CHEYENNE, Wyo. — Three environmental groups announced Monday they intend to sue the Interior Department for not protecting sage grouse as an endangered or threatened species.
The Center for Biological Diversity, Desert Survivors and Western Watersheds Project said the department violated the Endangered Species Act by classifying sage grouse not as threatened or endangered but merely as candidates for such protection.
Some of the roughly 250 species considered candidates for protection have been on the candidate species list for decades. The groups pointed out in an intent-to-sue letter Monday to Interior Secretary Ken Salazar that relatively few species in recent years have been gaining protection under the Endangered Species Act.
The average during the Clinton administration was 65 a year, the groups wrote, while the average since 2005 has been just three a year.
At that rate, they wrote, sage grouse are unlikely to be protected any time soon.
“This is an agency dragging its feet,” said Rob Mrowka, an ecologist in Las Vegas for the Center for Biological Diversity.
An Interior spokeswoman declined to comment, citing department policy for matters in litigation.
Sage grouse are a mottled brown, football-sized bird found in Wyoming, Montana, Idaho, Nevada, California, Colorado, Utah, Washington, Oregon, South Dakota, North Dakota and Canada.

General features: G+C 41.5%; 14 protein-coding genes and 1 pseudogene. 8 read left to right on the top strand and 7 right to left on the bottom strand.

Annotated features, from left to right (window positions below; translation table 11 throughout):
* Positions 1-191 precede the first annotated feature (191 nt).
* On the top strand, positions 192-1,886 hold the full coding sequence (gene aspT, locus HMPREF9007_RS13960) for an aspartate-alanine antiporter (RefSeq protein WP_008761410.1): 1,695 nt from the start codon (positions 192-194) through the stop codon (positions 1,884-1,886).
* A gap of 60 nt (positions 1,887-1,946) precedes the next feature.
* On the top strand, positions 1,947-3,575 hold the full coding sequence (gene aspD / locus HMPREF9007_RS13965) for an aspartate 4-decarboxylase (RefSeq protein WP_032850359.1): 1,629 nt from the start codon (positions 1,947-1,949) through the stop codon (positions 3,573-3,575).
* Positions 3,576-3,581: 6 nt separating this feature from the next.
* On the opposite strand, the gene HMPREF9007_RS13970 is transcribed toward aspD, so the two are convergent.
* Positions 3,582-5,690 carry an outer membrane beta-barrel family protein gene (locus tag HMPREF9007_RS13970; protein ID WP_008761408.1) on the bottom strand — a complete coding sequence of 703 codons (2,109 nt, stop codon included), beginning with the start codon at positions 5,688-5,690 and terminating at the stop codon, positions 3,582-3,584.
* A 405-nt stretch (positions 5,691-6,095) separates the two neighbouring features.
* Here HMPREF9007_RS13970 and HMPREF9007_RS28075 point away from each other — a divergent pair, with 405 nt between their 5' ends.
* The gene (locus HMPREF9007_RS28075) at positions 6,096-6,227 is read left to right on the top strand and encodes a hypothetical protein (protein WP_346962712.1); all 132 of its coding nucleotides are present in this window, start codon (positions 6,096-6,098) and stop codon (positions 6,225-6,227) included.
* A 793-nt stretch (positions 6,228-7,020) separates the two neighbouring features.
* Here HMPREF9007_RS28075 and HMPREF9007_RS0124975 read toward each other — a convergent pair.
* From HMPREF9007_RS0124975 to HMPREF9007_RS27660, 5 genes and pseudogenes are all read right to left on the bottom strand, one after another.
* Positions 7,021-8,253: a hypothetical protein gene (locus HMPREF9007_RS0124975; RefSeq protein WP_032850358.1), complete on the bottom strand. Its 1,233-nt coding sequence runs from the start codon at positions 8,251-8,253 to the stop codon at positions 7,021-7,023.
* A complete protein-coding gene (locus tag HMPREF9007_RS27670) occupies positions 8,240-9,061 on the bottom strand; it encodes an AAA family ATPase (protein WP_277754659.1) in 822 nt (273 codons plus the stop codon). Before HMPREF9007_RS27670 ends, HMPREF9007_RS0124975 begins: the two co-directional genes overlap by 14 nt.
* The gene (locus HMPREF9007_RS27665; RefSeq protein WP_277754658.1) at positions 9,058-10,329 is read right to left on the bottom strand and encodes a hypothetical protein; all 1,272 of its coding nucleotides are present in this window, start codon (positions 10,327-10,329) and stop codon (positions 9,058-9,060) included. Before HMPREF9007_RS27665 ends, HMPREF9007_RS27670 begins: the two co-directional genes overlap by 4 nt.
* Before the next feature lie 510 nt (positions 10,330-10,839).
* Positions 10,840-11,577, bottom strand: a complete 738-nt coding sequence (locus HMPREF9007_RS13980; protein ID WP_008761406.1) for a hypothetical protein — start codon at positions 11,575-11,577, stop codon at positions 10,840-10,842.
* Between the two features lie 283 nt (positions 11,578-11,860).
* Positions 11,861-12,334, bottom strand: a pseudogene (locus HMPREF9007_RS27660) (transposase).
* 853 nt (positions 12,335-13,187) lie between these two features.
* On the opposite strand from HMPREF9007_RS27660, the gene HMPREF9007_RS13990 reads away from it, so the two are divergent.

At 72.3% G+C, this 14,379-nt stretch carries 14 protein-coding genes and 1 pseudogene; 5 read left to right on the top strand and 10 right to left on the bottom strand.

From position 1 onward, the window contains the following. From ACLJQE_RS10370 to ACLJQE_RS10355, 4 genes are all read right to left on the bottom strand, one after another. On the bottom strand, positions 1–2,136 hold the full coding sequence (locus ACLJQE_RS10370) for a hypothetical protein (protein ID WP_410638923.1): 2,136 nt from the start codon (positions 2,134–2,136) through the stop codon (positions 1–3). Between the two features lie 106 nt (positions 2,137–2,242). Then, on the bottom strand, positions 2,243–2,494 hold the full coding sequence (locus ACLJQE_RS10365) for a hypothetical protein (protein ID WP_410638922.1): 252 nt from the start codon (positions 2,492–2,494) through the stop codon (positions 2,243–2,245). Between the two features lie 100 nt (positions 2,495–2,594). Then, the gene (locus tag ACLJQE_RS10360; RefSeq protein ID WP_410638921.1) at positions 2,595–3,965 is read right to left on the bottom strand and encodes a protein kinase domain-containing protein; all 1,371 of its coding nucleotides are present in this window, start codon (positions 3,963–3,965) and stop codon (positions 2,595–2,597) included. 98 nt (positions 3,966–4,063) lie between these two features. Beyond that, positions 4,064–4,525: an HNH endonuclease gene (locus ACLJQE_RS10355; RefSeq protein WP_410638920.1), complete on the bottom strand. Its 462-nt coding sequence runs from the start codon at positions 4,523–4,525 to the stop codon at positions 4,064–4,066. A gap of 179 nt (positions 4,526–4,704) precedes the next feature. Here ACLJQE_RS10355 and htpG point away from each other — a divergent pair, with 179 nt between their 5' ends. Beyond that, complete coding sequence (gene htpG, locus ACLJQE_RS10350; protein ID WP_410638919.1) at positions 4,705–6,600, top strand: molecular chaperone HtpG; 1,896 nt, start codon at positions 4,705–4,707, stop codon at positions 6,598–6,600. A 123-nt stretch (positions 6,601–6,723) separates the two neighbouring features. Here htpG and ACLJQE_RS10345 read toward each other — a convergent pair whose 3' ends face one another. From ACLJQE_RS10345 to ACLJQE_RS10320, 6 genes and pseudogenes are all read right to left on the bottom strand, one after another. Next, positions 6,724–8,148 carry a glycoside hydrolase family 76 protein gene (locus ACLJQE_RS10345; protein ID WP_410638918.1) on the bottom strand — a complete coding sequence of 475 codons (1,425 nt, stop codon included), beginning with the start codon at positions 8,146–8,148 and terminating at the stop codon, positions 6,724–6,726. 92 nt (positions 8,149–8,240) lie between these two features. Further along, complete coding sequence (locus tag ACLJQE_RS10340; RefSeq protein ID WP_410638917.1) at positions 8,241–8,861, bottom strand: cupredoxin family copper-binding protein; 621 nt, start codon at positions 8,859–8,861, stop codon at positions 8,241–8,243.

Wyoming is believed to host about half of the birds but much of their sagebrush habitat in the state’s vast basins also is prime country for oil and gas drilling. In Nevada, sage grouse are threatened by cheatgrass, an invasive species prone to wildfires that burn native sagebrush.
The Interior Department announced March 5 that protection for sage grouse is warranted but precluded by higher priorities — other species deemed in greater need of protection. The department announced the same finding for the distinct Mono Basin sage grouse population along the California-Nevada line.
The oil and gas, wind and ranching industries greatly feared an endangered or threatened listing, which would have restricted many activities on public land across the West.
The Fish and Wildlife Service assigns each candidate species a priority number between one and 12, with lower numbers being higher priorities for protection. The sage grouse across its 11-state range was assigned a number eight. The Mono Basin population got a three.
About half of all candidate species are ones and twos, meaning even the Mono Basin sage grouse are halfway down the priority list, said Noah Greenwald, endangered species program coordinator for the Center for Biological Diversity.
Sage grouse are in “a purgatory that could last literally decades,” Greenwald said.
Sixty days’ notice is required ahead of filing a lawsuit under the Endangered Species Act. Western Watersheds Project already has filed a complaint over sage grouse, a case in Boise, Idaho, that led to the candidate species finding.
Western Watersheds Project contested the candidate species finding three weeks ago by filing a supplemental complaint in its case. Executive Director Jon Marvel suggested the other groups could join Western Watersheds Project lawsuit or file elsewhere.
Mrowka said the groups haven’t decided where they might sue.